A different kind of Valentine

Feb 12, 2018
5 - MINUTE READ
One morning after a recent snowstorm, the kids and I were on our way to school when a neighbour of ours waved as we drove by. As I waved back, my five-year-old son asked who she was. Because we’re fairly new to the area (and more so because I am awful with names), I simply replied, “A neighbour.”

“Mom,” my seven-year-old daughter Maddilynn chimed in, “do you know there are two types of neighbours? The ones that live on your street, and someone you help when they’re in need.”

I would love to claim that she came to this conclusion because I am consistent in my teachings about the importance of love and philanthropy. But the truth is, this is just who she is. She often teaches me what it is to have a heart full of love.

As a single mom, my Valentine’s Days aren’t filled with romantic dinners, roses and chocolate but rather trying to remember to pack two classes worth of Valentine’s Day cards and ordering one of those super cool heart shaped pizzas for dinner.


Valentine's Day cookies made by the author, Maddy and Micah for Valentine's Day 2018

It would be easy for me to pass Valentine’s Day off as an overly commercialized holiday popularized by pricey flower shops, but Maddy’s comment has stuck with me. Why can’t I use Valentine’s Day as a backdrop to give my kids the opportunity to express their love for those around them, and to teach them about loving our “neighbours”?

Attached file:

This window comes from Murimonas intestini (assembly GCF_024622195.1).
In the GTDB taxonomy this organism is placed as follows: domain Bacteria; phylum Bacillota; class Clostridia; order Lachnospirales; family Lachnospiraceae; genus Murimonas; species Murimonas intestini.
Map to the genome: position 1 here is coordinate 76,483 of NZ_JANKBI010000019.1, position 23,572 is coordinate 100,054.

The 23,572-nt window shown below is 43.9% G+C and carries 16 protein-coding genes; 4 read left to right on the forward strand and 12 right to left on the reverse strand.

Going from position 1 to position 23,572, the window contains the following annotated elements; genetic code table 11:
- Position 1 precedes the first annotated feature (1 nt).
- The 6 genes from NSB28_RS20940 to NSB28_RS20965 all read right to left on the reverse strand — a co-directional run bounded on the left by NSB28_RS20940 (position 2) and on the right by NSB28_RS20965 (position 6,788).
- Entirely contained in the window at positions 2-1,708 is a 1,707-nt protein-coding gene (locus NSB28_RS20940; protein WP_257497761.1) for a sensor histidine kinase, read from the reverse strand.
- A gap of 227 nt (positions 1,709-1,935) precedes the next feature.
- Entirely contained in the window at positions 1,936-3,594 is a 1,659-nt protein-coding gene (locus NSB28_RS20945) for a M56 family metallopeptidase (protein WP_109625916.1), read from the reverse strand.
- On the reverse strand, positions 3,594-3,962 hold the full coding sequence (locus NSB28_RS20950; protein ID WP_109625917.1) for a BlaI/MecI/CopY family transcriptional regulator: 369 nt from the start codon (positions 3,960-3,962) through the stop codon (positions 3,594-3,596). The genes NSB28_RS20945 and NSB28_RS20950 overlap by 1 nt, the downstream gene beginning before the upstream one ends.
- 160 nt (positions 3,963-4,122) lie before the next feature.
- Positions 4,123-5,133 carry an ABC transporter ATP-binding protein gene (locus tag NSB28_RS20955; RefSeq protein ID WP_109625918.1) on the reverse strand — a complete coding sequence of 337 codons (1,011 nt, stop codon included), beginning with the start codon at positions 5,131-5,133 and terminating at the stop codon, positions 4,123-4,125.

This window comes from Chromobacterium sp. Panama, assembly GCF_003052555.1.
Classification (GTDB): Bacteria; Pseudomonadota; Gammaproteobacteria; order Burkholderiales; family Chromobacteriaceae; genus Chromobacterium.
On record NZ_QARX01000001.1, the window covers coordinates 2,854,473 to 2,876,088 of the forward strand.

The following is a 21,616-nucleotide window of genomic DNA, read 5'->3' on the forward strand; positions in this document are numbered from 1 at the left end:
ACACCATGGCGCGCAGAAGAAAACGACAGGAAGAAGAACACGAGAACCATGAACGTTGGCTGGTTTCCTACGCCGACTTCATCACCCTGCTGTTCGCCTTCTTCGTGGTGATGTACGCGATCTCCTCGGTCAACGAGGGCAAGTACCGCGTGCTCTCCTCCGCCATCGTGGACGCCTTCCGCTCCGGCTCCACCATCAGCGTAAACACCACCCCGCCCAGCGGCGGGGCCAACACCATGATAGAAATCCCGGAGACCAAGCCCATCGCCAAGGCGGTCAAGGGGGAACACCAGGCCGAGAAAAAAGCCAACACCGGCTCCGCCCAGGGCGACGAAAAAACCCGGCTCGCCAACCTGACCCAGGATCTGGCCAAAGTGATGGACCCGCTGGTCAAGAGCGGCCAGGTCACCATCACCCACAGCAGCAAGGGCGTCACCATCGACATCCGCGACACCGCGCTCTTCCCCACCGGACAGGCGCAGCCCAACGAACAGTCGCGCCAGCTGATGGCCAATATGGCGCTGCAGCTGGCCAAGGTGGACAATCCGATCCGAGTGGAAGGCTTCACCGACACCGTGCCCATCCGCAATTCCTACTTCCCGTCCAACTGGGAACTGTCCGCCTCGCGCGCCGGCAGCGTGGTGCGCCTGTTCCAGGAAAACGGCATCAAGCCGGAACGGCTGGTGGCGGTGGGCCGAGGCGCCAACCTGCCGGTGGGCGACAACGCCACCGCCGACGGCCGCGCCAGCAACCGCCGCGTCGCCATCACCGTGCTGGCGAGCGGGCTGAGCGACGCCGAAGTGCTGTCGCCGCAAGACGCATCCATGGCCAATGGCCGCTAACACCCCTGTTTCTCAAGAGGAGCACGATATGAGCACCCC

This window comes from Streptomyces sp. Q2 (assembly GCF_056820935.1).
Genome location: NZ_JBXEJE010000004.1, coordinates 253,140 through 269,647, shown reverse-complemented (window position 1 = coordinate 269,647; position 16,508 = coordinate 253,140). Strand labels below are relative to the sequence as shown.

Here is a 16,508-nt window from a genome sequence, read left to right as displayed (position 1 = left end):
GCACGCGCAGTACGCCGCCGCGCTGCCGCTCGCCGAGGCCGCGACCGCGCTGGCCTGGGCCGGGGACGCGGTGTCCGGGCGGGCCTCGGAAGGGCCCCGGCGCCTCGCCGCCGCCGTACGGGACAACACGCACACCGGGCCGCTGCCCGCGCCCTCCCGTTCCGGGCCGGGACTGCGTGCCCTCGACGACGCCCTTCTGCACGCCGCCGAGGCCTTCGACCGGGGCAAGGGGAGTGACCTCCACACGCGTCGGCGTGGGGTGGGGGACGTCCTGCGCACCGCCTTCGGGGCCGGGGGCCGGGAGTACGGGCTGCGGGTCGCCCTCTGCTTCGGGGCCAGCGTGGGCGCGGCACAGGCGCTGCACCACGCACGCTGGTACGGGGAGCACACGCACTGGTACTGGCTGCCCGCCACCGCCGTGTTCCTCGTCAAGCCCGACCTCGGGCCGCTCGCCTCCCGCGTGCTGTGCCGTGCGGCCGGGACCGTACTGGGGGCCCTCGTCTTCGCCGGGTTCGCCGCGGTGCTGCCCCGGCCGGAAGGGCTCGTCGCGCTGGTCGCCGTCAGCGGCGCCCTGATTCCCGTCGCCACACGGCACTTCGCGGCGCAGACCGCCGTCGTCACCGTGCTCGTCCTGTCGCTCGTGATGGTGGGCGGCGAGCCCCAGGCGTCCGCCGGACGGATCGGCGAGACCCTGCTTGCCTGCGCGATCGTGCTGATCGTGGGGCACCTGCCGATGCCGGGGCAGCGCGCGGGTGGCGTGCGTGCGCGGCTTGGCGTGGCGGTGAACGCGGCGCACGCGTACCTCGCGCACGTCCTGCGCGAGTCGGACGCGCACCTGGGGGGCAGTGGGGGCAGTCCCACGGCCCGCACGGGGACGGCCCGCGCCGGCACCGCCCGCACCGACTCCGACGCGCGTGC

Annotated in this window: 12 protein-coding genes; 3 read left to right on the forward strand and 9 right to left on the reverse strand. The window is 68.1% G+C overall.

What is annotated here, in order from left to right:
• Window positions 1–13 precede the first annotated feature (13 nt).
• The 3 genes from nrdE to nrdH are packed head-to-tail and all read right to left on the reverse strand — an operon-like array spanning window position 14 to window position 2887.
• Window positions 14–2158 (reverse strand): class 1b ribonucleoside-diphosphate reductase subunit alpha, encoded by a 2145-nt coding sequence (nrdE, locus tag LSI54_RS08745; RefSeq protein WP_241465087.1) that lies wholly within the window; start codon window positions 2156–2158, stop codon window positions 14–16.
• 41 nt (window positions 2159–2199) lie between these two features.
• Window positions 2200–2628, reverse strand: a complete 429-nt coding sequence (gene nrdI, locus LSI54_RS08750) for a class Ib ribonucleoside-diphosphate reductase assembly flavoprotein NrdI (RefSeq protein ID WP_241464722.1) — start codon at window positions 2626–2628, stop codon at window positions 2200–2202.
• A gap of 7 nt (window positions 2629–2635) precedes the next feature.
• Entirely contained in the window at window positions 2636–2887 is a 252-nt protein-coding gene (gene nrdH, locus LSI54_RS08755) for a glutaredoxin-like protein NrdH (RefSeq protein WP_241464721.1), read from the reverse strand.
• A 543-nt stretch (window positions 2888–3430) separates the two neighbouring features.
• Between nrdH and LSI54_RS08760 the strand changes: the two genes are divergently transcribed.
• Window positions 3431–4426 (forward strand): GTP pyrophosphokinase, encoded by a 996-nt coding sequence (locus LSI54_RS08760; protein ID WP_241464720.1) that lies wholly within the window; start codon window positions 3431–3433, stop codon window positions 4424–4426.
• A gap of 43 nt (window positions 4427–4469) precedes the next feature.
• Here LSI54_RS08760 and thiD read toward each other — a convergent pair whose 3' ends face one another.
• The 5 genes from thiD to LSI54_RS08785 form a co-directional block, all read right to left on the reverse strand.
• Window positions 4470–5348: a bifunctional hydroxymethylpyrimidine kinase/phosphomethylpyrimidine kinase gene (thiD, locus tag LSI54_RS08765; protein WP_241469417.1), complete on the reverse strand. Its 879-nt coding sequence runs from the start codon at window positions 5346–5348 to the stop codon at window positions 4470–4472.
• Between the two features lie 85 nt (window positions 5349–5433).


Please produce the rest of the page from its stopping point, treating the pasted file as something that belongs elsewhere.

With this in mind, I asked the children on our way home last night who they wanted to be their Valentine and what they were going to do to show that person love.

Reflective of their lives my son answered, “I want Maddy to be my Valentine because I’m not always very nice to her.”

Maddilynn responded that she wanted her teacher, Ms. G, to be her Valentine and she wanted to give her a gift from the World Vision Gift Catalogue.

Again, her heart amazes me. My role here at World Vision often has me asking Canadians to show their love for others by making a difference in the lives of children and families around the world. And yet, here in my own home, was a seven-year-old who has fully embraced this idea.

Valentine’s Day doesn’t have to be about the trumped up yet fleeting gifts. It can be as genuine and kind as a little girl showing her teacher she cares by helping others. Or a little brother trying, for at least one day, to not bother his sister.

So this year, although I will still probably forget to pack the class cards until after I’ve pulled out of the driveway, and there will definitely still be a heart shaped pizza, there will also be some extra love. If you are looking to add some love to your Valentine’s Day I would encourage you to give that love to someone in need, perhaps through the World Vision Gift Catalogue.
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